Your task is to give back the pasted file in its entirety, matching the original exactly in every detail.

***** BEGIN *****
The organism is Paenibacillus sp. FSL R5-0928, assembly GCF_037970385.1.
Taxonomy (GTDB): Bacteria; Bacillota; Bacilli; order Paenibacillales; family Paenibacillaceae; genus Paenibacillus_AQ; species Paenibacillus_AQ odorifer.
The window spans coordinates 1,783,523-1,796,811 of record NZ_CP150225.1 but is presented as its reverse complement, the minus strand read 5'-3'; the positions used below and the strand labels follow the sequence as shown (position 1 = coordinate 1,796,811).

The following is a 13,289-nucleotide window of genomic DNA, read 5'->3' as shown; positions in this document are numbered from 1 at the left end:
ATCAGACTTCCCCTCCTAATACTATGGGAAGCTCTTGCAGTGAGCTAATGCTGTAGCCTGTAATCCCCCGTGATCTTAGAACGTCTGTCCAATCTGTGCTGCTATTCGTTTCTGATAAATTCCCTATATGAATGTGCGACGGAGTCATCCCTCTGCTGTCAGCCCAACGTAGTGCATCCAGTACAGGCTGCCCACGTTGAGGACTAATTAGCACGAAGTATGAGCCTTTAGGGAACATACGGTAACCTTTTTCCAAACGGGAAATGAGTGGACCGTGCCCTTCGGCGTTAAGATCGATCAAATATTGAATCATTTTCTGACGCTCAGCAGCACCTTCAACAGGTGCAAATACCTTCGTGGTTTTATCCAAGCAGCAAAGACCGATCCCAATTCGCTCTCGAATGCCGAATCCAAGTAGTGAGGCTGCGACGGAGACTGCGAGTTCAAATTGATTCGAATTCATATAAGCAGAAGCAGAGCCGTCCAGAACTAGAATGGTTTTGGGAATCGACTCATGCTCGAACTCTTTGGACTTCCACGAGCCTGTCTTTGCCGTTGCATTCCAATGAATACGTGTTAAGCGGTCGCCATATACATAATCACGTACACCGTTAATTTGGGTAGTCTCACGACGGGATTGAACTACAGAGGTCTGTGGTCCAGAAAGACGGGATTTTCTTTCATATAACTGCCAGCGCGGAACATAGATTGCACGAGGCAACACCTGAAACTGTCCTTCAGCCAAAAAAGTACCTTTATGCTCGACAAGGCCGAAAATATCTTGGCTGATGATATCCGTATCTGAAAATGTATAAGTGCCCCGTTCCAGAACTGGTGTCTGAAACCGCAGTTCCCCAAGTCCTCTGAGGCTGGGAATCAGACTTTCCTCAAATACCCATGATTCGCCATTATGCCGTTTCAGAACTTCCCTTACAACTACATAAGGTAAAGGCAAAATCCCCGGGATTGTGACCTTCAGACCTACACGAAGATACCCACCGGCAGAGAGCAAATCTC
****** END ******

The organism is Paenibacillus sp. FSL R5-0928, assembly GCF_037970385.1.
Taxonomy (GTDB): Bacteria; Bacillota; Bacilli; order Paenibacillales; family Paenibacillaceae; genus Paenibacillus_AQ; species Paenibacillus_AQ odorifer.
The window spans coordinates 1,783,523-1,796,811 of record NZ_CP150225.1 but is presented as its reverse complement, the minus strand read 5'-3'; the positions used below and the strand labels follow the sequence as shown (position 1 = coordinate 1,796,811).

The following is a 13,289-nucleotide window of genomic DNA, read 5'->3' as shown; positions in this document are numbered from 1 at the left end:
ATCAGACTTCCCCTCCTAATACTATGGGAAGCTCTTGCAGTGAGCTAATGCTGTAGCCTGTAATCCCCCGTGATCTTAGAACGTCTGTCCAATCTGTGCTGCTATTCGTTTCTGATAAATTCCCTATATGAATGTGCGACGGAGTCATCCCTCTGCTGTCAGCCCAACGTAGTGCATCCAGTACAGGCTGCCCACGTTGAGGACTAATTAGCACGAAGTATGAGCCTTTAGGGAACATACGGTAACCTTTTTCCAAACGGGAAATGAGTGGACCGTGCCCTTCGGCGTTAAGATCGATCAAATATTGAATCATTTTCTGACGCTCAGCAGCACCTTCAACAGGTGCAAATACCTTCGTGGTTTTATCCAAGCAGCAAAGACCGATCCCAATTCGCTCTCGAATGCCGAATCCAAGTAGTGAGGCTGCGACGGAGACTGCGAGTTCAAATTGATTCGAATTCATATAAGCAGAAGCAGAGCCGTCCAGAACTAGAATGGTTTTGGGAATCGACTCATGCTCGAACTCTTTGGACTTCCACGAGCCTGTCTTTGCCGTTGCATTCCAATGAATACGTGTTAAGCGGTCGCCATATACATAATCACGTACACCGTTAATTTGGGTAGTCTCACGACGGGATTGAACTACAGAGGTCTGTGGTCCAGAAAGACGGGATTTTCTTTCATATAACTGCCAGCGCGGAACATAGATTGCACGAGGCAACACCTGAAACTGTCCTTCAGCCAAAAAAGTACCTTTATGCTCGACAAGGCCGAAAATATCTTGGCTGATGATATCCGTATCTGAAAATGTATAAGTGCCCCGTTCCAGAACTGGTGTCTGAAACCGCAGTTCCCCAAGTCCTCTGAGGCTGGGAATCAGACTTTCCTCAAATACCCATGATTCGCCATTATGCCGTTTCAGAACTTCCCTTACAACTACATAAGGTAAAGGCAAAATCCCCGGGATTGTGACCTTCAGACCTACACGAAGATACCCACCGGCAGAGAGCAAATCTC